"Are you married?" I asked her at one point, right out of the blue.

      "What do you think?" she replied. "Why would I want to be married? Marriage is a step with serious consequences in India. As soon as a woman is married under our religious codes, she becomes a Dalit of a different kind, even in her own house. She becomes property, and of course, like anywhere else in the world, she becomes an untouchable person. I don't want to live like that, not anymore, not in any way. I never did like this role. Living like a Dalit once is one time too many. The only untouchability that I accept is that which is determined by my sovereignty as a human being. In other words, my life is under my control. If this means that I have to live alone for the rest of my life, so be it."

      "Except you don't have to do that any longer, or couldn't if you wanted to," I replied. "It is quite impossible to do that. The already existing universal marriage of humanity that includes you too makes that impossible. You are a member of the universal family of humanity. You can't escape that reality. Also, there exist no demarcation lines in this universal marriage in which we are all united as human beings. The only demarcation that exists there exists in the form that reflects our sovereignty. Wisdom sets up certain lines drawn in the sand for our protection. According to what you have already pointed out, you understand the principle of universal sovereignty quite well, which is a part of our universal marriage as human beings."

      "Yes, but that goes against the grain of all the marriage laws in India, and against our customs and rites," said Indira. "Of course I love it! I celebrated when Fred explained that someone was coming to tell me about this new and liberating concept of universal marriage, because it matched what I understood about the universal sovereignty of the human being. I loved you for that, even before I have seen you. The principle that you represent seems so right."

      "Did you also realize," I asked, "that if you acknowledge that fundamental reality that already exists, you'll find it unnecessary to ever live alone again, and without being bound into an institutional marriage to someone who would own you? The old marriage model that demands that would deny the principles that you now recognize as the reality of your being. But even as you close your door to that, you open it wide to the universal freedom to be touched by the love of the whole world. When you close the door to the small, you open it to the infinite where your self-denial is no longer possible, nor required. The riches of our humanity comes to light then as the result of advanced scientific perceptions, the kind that Mary has put on the table a hundred years ago, that a friend of mine and I had recently discovered."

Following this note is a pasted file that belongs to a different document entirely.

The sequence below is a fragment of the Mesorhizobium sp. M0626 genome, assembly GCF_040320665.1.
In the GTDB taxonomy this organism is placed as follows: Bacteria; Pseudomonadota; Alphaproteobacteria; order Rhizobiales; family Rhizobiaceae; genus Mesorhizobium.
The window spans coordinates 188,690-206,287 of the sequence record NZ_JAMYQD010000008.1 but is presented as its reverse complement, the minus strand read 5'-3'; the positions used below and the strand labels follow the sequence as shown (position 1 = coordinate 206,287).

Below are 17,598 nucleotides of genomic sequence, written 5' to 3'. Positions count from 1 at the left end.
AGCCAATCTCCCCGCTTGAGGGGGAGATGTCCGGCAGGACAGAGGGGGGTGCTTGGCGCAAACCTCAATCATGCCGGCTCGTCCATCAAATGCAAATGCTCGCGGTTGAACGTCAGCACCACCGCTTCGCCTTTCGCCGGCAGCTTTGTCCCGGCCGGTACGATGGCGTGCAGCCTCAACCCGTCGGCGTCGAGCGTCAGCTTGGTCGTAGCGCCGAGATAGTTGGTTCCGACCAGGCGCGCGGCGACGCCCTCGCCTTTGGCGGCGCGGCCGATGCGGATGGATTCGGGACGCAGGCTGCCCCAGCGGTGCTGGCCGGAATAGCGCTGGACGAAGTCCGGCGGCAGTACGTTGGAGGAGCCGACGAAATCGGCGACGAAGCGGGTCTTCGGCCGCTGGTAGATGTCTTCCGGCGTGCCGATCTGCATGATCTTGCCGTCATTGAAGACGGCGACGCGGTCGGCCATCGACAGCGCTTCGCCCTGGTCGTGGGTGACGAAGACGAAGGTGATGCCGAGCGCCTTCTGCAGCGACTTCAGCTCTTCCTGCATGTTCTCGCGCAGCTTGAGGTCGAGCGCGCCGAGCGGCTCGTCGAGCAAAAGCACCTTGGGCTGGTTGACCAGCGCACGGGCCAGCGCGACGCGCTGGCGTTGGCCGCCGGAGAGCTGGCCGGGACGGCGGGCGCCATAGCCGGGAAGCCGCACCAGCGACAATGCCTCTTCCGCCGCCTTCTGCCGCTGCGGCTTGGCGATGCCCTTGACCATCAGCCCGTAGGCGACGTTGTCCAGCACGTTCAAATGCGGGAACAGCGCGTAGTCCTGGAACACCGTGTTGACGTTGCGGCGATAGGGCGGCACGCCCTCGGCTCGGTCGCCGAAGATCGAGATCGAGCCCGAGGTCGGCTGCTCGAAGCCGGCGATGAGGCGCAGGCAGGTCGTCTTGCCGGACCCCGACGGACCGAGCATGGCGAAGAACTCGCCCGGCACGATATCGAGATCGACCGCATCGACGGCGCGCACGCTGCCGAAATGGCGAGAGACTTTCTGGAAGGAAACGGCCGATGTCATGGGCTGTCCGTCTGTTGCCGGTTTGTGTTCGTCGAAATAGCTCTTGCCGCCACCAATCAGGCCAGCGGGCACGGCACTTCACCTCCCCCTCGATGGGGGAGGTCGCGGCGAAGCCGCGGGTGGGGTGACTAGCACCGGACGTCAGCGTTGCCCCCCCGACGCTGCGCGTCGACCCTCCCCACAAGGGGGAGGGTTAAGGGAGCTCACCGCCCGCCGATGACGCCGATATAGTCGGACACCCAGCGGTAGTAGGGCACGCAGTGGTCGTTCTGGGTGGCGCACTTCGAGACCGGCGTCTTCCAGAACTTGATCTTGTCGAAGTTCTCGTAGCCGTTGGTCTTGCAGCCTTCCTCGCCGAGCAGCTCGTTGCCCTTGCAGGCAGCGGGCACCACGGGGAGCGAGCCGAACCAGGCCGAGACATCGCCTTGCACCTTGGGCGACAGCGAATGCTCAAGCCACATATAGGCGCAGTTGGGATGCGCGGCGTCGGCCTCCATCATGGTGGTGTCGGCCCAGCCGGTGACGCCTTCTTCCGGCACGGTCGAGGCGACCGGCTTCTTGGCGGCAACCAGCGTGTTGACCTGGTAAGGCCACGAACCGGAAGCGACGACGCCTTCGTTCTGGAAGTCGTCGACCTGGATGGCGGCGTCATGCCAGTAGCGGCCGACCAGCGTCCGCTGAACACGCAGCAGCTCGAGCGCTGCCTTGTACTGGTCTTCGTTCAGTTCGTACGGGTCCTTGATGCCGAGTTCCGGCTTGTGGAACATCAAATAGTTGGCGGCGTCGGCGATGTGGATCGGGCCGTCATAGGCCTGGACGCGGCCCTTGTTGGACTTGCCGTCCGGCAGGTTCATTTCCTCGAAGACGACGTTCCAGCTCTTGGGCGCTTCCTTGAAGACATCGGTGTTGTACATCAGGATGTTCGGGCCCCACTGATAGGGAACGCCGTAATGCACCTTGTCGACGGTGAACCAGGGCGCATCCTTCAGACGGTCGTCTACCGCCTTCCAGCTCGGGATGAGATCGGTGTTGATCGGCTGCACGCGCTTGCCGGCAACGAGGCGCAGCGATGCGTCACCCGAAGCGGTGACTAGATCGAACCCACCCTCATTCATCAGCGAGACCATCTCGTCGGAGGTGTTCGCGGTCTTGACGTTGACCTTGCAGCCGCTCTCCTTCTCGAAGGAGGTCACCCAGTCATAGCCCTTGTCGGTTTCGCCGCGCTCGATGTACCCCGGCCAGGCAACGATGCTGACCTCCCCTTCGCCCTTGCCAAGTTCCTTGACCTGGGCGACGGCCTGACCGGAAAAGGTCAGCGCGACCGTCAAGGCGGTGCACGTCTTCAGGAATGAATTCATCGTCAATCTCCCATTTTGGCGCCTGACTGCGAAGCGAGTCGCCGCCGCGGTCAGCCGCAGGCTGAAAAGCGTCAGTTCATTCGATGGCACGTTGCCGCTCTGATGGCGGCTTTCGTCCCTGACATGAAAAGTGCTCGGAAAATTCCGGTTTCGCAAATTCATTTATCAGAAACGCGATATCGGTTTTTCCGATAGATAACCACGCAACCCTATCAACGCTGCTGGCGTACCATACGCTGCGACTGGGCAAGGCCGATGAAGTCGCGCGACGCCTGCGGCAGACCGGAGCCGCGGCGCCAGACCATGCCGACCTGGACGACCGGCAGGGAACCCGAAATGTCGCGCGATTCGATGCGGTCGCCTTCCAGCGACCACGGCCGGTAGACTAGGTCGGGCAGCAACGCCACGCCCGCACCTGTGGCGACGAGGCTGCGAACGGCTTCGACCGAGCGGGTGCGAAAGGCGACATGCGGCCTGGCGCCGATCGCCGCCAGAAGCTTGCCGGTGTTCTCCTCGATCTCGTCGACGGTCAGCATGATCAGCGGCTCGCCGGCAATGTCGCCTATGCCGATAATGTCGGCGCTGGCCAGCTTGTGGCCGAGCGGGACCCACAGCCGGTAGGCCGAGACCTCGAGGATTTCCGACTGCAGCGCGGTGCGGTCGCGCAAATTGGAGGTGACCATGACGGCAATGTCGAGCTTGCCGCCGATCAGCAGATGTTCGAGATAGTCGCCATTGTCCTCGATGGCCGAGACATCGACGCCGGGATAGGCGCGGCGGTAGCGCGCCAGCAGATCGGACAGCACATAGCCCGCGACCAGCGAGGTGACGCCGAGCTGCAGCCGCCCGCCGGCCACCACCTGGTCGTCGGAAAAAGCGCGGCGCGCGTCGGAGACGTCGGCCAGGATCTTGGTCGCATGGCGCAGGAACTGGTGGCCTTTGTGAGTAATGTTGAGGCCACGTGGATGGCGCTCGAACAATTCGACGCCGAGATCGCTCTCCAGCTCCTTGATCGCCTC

Indira nodded slightly. "Yes, Peter, I think I did realize that. I also realized something else a long time ago already, that a religion that forbids this reality from unfolding, is essentially a trap. It smothers a people."

      "There is evidently no truth in doctrines of a religion when the priests, themselves ride rough shod over it, as you told me that they do in the way they tread the Dalit women," I interjected.

      "It's not just that," said Indira quietly. "Our religious laws demand impregnable marriages, while the village priest who represent those laws, embrace the prostitution of Dalit women whom the Thevars generously share with them after the Thevars had their rape. Name me one religion that stands up for what a human being is, the love that our humanity represents, a religion that stands up for universal love! In fact, name me one religion that recognizes the universal marriage of humanity, and the universal sovereignty of the individual human being. I don't think such a religion exists. A religion can't represent that, right? That perception is only possible on a scientific platform. Can you find a religion that defines mankind in terms of universal divine Principle? That kind of religion doesn't exist. Some try to point in that direction, but the movement always fades into blind faith, some form of wizardry, and a general denial of our divine nature as human beings. The freedom of our humanity as a universal principle goes against the grain of all the religious that aim to dominate with terror doctrines."

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from Chapter 2 of my novel:  Glass Barriers